For low-porosity hair, minimal swelling will occur since it resists absorbing water.

To perform this test, wash your hair and carefully observe the swelling of individual strands.

How Do You Fix Low Porosity Hair?

You can use these nine fixes to improve low-porosity hair:

  1. Choose the right products
  2. Apply products on damp hair
  3. Clarify your hair regularly
  4. Moisturize correctly
  5. Use heat
  6. Use ph-balanced products
  7. Use humectants
  8. Divide the application of products into sections
  9. Trim your hair

1. Choose the Right Products

Select lightweight products that can penetrate the tightly closed cuticles of your low-porosity hair.

Avoid heavy creams or butters as they can build up on the hair, making it hard to absorb moisture.

2. Apply Products to Damp Hair

Ensure that your hair is damp when applying products. This will help the products to better penetrate the cuticle. This makes them more effective at moisturizing and nourishing your hair.

3. Clarify Your Hair Regularly

Use a clarifying shampoo once or twice a month to remove product buildup. This also allows moisture to penetrate your hair better. It helps maintain the overall health and shine of your low-porosity hair.

4. Moisturize Correctly

Apply water-based moisturizers and follow with lightweight oils to seal in the moisture. This helps to keep your low-porosity hair hydrated and protected.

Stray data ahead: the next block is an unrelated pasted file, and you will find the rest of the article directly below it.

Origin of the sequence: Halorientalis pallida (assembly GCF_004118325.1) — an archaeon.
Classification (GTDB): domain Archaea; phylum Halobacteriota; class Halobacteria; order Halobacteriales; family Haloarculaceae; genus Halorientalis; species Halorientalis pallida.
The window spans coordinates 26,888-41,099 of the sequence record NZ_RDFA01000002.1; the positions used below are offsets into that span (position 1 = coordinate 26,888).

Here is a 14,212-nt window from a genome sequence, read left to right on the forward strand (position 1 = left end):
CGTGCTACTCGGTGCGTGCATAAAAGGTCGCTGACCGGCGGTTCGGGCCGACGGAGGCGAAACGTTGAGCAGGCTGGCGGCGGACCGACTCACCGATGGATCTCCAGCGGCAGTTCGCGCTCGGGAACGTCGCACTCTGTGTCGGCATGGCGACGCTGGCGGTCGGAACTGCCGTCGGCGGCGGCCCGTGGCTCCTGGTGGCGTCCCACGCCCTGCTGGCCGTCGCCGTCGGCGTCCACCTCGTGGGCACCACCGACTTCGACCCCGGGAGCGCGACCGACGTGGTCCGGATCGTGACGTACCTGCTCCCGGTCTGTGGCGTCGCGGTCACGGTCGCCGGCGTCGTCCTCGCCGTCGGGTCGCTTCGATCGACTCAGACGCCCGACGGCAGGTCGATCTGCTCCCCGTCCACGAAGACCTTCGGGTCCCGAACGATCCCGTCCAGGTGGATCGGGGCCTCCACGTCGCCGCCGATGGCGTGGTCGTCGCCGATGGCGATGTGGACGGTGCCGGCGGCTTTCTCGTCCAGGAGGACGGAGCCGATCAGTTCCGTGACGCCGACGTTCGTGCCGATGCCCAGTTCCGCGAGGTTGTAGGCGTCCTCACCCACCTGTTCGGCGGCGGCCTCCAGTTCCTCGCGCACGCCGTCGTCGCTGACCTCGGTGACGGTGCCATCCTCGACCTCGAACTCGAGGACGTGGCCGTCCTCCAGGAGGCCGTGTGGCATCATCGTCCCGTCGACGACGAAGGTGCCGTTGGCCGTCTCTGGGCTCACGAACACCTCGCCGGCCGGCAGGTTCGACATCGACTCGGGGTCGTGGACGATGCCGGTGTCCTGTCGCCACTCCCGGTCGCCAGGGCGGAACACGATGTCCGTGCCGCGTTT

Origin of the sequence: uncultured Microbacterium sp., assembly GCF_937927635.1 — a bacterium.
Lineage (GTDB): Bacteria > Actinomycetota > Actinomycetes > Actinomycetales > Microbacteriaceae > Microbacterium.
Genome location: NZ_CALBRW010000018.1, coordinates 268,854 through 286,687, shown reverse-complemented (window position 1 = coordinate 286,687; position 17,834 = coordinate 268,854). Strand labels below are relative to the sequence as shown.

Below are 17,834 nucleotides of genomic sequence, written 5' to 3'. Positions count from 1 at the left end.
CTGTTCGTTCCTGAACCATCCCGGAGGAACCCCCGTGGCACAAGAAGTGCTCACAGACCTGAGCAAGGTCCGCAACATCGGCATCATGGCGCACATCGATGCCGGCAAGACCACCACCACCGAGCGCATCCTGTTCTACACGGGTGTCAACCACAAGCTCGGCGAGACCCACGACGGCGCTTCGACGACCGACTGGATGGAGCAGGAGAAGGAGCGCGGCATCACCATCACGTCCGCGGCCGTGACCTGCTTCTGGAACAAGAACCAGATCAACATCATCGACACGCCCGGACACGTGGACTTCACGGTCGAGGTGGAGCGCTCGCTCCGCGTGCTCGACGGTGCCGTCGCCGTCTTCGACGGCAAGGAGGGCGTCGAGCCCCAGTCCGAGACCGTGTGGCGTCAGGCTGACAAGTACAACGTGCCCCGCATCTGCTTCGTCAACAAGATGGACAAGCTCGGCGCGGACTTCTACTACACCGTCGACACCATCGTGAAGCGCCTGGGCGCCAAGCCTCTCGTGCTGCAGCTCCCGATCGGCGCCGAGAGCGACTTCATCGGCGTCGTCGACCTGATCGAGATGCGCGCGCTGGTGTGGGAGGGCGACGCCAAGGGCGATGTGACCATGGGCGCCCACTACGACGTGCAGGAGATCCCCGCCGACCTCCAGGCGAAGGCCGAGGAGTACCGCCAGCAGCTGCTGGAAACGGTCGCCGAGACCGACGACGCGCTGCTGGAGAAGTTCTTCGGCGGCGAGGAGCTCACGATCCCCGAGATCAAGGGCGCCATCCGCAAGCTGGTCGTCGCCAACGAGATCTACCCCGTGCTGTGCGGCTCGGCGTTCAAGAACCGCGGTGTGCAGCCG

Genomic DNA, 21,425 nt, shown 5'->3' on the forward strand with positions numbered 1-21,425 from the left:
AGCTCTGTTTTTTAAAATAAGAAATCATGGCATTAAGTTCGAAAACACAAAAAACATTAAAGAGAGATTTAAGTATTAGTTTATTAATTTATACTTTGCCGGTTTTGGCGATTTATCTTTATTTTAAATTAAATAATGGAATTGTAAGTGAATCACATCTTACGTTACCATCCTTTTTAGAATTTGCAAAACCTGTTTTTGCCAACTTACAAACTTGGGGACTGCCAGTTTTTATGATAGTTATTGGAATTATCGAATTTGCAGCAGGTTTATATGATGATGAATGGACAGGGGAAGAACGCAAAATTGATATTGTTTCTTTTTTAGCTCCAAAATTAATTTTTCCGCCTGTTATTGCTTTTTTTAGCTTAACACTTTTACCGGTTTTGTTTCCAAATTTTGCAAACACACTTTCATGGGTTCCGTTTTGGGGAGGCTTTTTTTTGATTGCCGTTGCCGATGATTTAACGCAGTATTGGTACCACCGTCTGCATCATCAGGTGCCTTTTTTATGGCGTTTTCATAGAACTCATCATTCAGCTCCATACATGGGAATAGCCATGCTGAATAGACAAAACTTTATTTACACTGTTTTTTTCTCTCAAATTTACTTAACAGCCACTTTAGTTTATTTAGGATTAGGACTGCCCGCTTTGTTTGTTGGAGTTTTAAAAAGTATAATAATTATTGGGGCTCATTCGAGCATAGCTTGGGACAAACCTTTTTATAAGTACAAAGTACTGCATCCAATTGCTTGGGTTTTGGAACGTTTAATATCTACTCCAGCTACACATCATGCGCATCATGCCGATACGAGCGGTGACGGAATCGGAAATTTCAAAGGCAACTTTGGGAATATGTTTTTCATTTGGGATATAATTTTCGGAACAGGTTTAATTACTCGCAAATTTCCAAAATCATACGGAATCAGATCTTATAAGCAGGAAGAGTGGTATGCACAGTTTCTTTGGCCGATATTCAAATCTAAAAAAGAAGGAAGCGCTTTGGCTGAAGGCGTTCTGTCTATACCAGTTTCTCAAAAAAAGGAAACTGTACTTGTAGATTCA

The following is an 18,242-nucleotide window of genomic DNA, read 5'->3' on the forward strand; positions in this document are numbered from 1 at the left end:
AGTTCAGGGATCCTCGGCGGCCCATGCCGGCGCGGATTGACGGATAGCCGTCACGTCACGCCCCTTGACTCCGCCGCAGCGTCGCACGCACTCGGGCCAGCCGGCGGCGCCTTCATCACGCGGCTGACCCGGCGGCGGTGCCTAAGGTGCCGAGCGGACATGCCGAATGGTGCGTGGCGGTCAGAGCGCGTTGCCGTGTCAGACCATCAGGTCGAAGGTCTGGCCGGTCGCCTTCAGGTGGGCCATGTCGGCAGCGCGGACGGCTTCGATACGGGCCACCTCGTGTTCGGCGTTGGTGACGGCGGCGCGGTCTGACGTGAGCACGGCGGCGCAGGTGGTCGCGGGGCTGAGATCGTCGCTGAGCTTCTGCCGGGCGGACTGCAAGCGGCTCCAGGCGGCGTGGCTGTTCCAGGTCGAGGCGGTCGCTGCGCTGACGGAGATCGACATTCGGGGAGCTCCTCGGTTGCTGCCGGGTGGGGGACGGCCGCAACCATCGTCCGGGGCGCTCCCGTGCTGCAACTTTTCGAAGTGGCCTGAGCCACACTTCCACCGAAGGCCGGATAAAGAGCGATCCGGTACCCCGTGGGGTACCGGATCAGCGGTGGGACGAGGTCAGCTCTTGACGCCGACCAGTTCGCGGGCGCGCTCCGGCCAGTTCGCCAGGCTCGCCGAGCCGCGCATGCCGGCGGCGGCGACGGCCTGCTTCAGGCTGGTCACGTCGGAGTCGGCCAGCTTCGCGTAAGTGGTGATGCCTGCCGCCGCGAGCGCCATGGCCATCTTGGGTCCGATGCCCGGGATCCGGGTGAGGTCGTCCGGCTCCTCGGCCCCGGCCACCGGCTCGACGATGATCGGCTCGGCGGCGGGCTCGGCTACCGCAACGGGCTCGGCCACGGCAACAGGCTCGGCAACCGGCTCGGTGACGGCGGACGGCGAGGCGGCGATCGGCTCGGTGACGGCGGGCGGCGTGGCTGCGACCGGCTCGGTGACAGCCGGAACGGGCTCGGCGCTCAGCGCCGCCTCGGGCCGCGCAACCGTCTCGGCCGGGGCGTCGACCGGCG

5. Use Heat

Add heat when deep conditioning your hair by using a hair steamer or a heat cap.

The heat will help to open up the cuticles, allowing for better absorption of nutrients and moisture.

6. Use pH-Balanced Products

Choose products with a pH level close to your hair’s natural pH, which is usually around 4.5-5.5.

This helps maintain the balance of your hair and ensures that the cuticle remains healthy and closed.

7. Use Humectants

Incorporate humectants like glycerin or honey into your hair care routine.

Humectants help attract moisture from the air. This keeps your low-porosity hair moisturized and healthy.

8. Divide the Application of Products into Sections

Apply your products in sections. Work from the ends to the roots. This helps distribute the products evenly and allows for better absorption into your hair.

9. Trim Your Hair

Regularly trim your hair to remove damaged ends and promote healthy hair growth. This prevents split ends and breakage and keeps your low-porosity hair in good shape.